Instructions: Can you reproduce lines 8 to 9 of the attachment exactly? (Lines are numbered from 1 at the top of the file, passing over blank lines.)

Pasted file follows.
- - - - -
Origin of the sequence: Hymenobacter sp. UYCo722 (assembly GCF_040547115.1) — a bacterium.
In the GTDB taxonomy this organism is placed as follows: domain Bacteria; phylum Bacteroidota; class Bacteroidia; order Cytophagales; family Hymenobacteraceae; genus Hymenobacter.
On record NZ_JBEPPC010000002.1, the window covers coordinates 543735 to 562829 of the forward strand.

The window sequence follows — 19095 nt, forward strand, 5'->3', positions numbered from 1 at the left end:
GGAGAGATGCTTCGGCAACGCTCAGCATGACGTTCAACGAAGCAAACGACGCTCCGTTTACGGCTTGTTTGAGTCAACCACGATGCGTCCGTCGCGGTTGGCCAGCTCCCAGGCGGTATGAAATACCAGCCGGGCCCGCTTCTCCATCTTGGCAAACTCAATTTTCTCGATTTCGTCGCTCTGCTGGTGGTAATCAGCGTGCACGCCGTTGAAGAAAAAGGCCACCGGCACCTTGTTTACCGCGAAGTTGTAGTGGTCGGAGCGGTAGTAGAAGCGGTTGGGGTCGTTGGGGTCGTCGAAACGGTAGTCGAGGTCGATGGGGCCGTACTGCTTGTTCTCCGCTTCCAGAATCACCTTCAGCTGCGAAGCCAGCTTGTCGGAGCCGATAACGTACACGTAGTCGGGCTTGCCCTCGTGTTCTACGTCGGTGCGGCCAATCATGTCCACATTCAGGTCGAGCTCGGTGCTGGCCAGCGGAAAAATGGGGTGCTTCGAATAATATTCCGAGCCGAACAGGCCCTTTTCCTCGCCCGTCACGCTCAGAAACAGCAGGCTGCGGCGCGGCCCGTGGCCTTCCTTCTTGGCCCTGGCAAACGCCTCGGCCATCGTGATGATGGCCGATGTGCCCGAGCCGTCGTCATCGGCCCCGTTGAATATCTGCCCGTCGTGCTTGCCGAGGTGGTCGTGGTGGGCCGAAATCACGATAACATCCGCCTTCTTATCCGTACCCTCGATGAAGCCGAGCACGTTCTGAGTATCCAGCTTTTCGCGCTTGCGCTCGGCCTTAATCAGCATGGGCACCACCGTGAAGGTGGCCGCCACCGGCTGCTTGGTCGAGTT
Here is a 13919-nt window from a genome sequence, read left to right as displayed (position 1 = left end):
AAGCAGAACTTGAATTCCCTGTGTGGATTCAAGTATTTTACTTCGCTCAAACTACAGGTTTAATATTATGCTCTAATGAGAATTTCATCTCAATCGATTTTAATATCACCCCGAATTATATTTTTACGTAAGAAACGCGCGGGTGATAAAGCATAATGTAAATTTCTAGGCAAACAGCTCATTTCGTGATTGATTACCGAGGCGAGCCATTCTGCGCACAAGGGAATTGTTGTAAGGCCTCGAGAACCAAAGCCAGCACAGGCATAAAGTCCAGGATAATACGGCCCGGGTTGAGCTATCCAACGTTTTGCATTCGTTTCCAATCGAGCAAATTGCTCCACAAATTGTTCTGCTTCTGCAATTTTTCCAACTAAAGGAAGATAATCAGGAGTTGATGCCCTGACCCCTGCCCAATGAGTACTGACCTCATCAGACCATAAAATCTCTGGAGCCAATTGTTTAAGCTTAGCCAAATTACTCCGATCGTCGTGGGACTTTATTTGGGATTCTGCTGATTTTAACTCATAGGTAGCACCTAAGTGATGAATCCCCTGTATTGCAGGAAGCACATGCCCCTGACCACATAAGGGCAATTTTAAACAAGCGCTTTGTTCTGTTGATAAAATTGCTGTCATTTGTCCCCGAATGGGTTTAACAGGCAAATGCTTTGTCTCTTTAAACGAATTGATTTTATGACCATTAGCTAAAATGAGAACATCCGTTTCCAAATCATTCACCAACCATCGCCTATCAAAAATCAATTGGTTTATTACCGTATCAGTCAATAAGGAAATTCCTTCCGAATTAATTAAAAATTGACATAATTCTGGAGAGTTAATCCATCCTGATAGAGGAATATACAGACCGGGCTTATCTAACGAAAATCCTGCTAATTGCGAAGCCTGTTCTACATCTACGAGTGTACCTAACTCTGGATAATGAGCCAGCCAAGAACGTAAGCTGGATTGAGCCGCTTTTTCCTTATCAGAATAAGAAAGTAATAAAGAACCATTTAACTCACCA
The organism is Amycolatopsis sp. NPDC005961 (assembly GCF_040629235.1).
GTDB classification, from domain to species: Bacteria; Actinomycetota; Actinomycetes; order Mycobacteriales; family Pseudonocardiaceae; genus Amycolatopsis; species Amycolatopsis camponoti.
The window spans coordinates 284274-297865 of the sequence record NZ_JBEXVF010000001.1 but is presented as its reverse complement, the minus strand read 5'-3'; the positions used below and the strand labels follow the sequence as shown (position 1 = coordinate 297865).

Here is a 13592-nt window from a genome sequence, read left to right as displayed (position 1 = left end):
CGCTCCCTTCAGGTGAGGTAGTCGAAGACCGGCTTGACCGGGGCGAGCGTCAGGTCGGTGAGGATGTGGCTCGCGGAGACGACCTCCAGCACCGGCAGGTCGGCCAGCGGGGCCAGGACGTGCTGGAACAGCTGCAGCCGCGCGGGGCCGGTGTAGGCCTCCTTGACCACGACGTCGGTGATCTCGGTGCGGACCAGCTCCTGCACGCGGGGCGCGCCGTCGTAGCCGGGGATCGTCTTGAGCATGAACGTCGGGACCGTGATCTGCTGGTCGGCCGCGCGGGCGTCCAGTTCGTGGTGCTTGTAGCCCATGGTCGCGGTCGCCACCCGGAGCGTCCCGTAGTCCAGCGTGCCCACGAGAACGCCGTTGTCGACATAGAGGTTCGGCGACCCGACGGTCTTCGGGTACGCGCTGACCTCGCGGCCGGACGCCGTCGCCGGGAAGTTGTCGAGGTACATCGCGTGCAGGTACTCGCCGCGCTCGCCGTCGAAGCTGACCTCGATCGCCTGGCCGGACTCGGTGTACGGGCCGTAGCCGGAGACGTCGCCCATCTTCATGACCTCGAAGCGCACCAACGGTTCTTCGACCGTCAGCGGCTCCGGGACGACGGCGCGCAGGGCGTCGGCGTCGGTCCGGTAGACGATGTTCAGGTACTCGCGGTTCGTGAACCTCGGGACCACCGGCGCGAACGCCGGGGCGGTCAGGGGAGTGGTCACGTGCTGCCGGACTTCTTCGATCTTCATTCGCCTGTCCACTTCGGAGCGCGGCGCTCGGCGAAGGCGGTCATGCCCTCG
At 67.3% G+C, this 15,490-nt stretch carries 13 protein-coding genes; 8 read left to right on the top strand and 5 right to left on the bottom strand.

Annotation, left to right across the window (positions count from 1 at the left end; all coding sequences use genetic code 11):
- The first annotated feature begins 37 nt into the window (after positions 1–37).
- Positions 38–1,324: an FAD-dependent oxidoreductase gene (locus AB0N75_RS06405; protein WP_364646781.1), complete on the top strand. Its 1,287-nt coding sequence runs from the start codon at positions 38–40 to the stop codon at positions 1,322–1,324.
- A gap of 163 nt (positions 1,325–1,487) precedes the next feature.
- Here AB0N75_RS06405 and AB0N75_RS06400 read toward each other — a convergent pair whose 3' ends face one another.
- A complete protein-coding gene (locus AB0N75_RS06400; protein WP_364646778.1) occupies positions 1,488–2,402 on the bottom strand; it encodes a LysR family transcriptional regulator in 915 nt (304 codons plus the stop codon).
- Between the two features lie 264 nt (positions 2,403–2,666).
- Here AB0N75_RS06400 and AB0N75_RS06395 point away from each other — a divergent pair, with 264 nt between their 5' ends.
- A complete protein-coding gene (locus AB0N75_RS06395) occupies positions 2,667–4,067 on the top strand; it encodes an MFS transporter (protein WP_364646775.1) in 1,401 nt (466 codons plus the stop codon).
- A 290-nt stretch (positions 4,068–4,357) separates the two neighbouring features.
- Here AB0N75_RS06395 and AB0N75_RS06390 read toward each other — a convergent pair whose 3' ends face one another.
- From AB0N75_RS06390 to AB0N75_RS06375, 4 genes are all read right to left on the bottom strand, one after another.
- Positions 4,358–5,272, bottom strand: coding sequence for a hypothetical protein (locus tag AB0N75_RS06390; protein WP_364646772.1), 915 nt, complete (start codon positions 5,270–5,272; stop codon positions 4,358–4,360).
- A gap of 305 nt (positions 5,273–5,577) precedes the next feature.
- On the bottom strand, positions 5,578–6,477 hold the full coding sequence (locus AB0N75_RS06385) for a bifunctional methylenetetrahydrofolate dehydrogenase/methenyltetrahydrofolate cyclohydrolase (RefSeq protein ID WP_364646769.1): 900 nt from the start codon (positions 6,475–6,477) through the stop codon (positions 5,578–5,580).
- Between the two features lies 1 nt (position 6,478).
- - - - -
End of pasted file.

The organism is Amycolatopsis sp. NPDC005961 (assembly GCF_040629235.1).
GTDB classification, from domain to species: Bacteria; Actinomycetota; Actinomycetes; order Mycobacteriales; family Pseudonocardiaceae; genus Amycolatopsis; species Amycolatopsis camponoti.